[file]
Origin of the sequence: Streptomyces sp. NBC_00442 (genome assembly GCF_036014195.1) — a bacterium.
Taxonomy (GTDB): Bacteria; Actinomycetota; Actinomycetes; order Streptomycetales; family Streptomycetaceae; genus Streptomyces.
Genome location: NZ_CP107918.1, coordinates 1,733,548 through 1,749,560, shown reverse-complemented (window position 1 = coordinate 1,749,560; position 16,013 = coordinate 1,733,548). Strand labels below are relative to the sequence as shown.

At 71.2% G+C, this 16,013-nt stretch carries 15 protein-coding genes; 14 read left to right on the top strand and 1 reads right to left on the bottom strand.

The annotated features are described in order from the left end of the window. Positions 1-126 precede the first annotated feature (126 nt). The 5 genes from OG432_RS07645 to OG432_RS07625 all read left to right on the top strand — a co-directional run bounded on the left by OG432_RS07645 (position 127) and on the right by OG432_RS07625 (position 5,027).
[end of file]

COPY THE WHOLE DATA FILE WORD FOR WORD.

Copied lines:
Origin of the sequence: Streptomyces sp. NBC_00442 (genome assembly GCF_036014195.1) — a bacterium.
Taxonomy (GTDB): Bacteria; Actinomycetota; Actinomycetes; order Streptomycetales; family Streptomycetaceae; genus Streptomyces.
Genome location: NZ_CP107918.1, coordinates 1,733,548 through 1,749,560, shown reverse-complemented (window position 1 = coordinate 1,749,560; position 16,013 = coordinate 1,733,548). Strand labels below are relative to the sequence as shown.

At 71.2% G+C, this 16,013-nt stretch carries 15 protein-coding genes; 14 read left to right on the top strand and 1 reads right to left on the bottom strand.

The annotated features are described in order from the left end of the window. Positions 1-126 precede the first annotated feature (126 nt). The 5 genes from OG432_RS07645 to OG432_RS07625 all read left to right on the top strand — a co-directional run bounded on the left by OG432_RS07645 (position 127) and on the right by OG432_RS07625 (position 5,027).